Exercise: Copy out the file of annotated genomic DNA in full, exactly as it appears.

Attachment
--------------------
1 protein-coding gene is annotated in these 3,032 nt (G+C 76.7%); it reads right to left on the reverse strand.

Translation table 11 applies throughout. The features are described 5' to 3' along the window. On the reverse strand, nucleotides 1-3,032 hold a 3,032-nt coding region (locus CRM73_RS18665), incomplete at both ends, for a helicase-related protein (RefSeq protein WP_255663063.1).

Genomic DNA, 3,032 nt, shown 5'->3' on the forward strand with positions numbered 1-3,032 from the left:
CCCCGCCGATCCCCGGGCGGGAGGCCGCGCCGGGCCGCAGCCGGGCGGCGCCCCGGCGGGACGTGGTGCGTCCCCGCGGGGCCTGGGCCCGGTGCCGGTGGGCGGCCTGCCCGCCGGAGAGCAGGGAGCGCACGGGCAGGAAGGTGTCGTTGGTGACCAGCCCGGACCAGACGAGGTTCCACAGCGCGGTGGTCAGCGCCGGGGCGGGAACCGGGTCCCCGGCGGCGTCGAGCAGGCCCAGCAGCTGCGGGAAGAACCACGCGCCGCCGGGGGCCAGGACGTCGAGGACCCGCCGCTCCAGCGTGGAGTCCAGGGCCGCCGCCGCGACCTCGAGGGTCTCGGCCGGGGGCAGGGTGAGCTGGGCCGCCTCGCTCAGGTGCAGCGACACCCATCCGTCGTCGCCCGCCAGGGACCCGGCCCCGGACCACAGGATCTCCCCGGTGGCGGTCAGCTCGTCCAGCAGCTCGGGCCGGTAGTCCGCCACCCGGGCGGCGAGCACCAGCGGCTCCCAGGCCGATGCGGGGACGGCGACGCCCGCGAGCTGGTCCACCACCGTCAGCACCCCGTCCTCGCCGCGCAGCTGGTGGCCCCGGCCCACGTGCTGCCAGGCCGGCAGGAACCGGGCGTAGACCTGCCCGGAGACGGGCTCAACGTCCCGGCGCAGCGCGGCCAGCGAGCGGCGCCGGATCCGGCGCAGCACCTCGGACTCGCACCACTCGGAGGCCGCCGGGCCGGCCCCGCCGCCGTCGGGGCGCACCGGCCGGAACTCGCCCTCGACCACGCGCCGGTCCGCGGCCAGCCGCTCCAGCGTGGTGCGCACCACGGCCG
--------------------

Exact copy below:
1 protein-coding gene is annotated in these 3,032 nt (G+C 76.7%); it reads right to left on the reverse strand.

Translation table 11 applies throughout. The features are described 5' to 3' along the window. On the reverse strand, nucleotides 1-3,032 hold a 3,032-nt coding region (locus CRM73_RS18665), incomplete at both ends, for a helicase-related protein (RefSeq protein WP_255663063.1).

Genomic DNA, 3,032 nt, shown 5'->3' on the forward strand with positions numbered 1-3,032 from the left:
CCCCGCCGATCCCCGGGCGGGAGGCCGCGCCGGGCCGCAGCCGGGCGGCGCCCCGGCGGGACGTGGTGCGTCCCCGCGGGGCCTGGGCCCGGTGCCGGTGGGCGGCCTGCCCGCCGGAGAGCAGGGAGCGCACGGGCAGGAAGGTGTCGTTGGTGACCAGCCCGGACCAGACGAGGTTCCACAGCGCGGTGGTCAGCGCCGGGGCGGGAACCGGGTCCCCGGCGGCGTCGAGCAGGCCCAGCAGCTGCGGGAAGAACCACGCGCCGCCGGGGGCCAGGACGTCGAGGACCCGCCGCTCCAGCGTGGAGTCCAGGGCCGCCGCCGCGACCTCGAGGGTCTCGGCCGGGGGCAGGGTGAGCTGGGCCGCCTCGCTCAGGTGCAGCGACACCCATCCGTCGTCGCCCGCCAGGGACCCGGCCCCGGACCACAGGATCTCCCCGGTGGCGGTCAGCTCGTCCAGCAGCTCGGGCCGGTAGTCCGCCACCCGGGCGGCGAGCACCAGCGGCTCCCAGGCCGATGCGGGGACGGCGACGCCCGCGAGCTGGTCCACCACCGTCAGCACCCCGTCCTCGCCGCGCAGCTGGTGGCCCCGGCCCACGTGCTGCCAGGCCGGCAGGAACCGGGCGTAGACCTGCCCGGAGACGGGCTCAACGTCCCGGCGCAGCGCGGCCAGCGAGCGGCGCCGGATCCGGCGCAGCACCTCGGACTCGCACCACTCGGAGGCCGCCGGGCCGGCCCCGCCGCCGTCGGGGCGCACCGGCCGGAACTCGCCCTCGACCACGCGCCGGTCCGCGGCCAGCCGCTCCAGCGTGGTGCGCACCACGGCCG